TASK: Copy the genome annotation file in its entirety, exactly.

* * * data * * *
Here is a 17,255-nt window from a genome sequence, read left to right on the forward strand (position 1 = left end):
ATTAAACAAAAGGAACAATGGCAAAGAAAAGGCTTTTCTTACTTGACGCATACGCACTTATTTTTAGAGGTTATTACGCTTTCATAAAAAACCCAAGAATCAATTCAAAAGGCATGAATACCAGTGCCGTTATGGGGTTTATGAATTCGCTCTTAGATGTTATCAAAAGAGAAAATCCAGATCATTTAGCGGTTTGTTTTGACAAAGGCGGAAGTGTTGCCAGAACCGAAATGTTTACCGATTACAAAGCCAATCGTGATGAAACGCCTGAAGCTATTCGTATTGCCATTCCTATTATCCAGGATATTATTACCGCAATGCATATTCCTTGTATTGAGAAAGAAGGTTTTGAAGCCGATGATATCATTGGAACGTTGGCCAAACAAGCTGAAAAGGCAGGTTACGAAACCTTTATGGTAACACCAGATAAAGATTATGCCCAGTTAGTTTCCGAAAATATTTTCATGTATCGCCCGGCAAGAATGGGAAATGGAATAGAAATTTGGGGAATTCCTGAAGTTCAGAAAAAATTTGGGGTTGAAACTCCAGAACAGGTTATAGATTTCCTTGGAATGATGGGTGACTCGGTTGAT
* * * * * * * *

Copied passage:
Here is a 17,255-nt window from a genome sequence, read left to right on the forward strand (position 1 = left end):
ATTAAACAAAAGGAACAATGGCAAAGAAAAGGCTTTTCTTACTTGACGCATACGCACTTATTTTTAGAGGTTATTACGCTTTCATAAAAAACCCAAGAATCAATTCAAAAGGCATGAATACCAGTGCCGTTATGGGGTTTATGAATTCGCTCTTAGATGTTATCAAAAGAGAAAATCCAGATCATTTAGCGGTTTGTTTTGACAAAGGCGGAAGTGTTGCCAGAACCGAAATGTTTACCGATTACAAAGCCAATCGTGATGAAACGCCTGAAGCTATTCGTATTGCCATTCCTATTATCCAGGATATTATTACCGCAATGCATATTCCTTGTATTGAGAAAGAAGGTTTTGAAGCCGATGATATCATTGGAACGTTGGCCAAACAAGCTGAAAAGGCAGGTTACGAAACCTTTATGGTAACACCAGATAAAGATTATGCCCAGTTAGTTTCCGAAAATATTTTCATGTATCGCCCGGCAAGAATGGGAAATGGAATAGAAATTTGGGGAATTCCTGAAGTTCAGAAAAAATTTGGGGTTGAAACTCCAGAACAGGTTATAGATTTCCTTGGAATGATGGGTGACTCGGTTGAT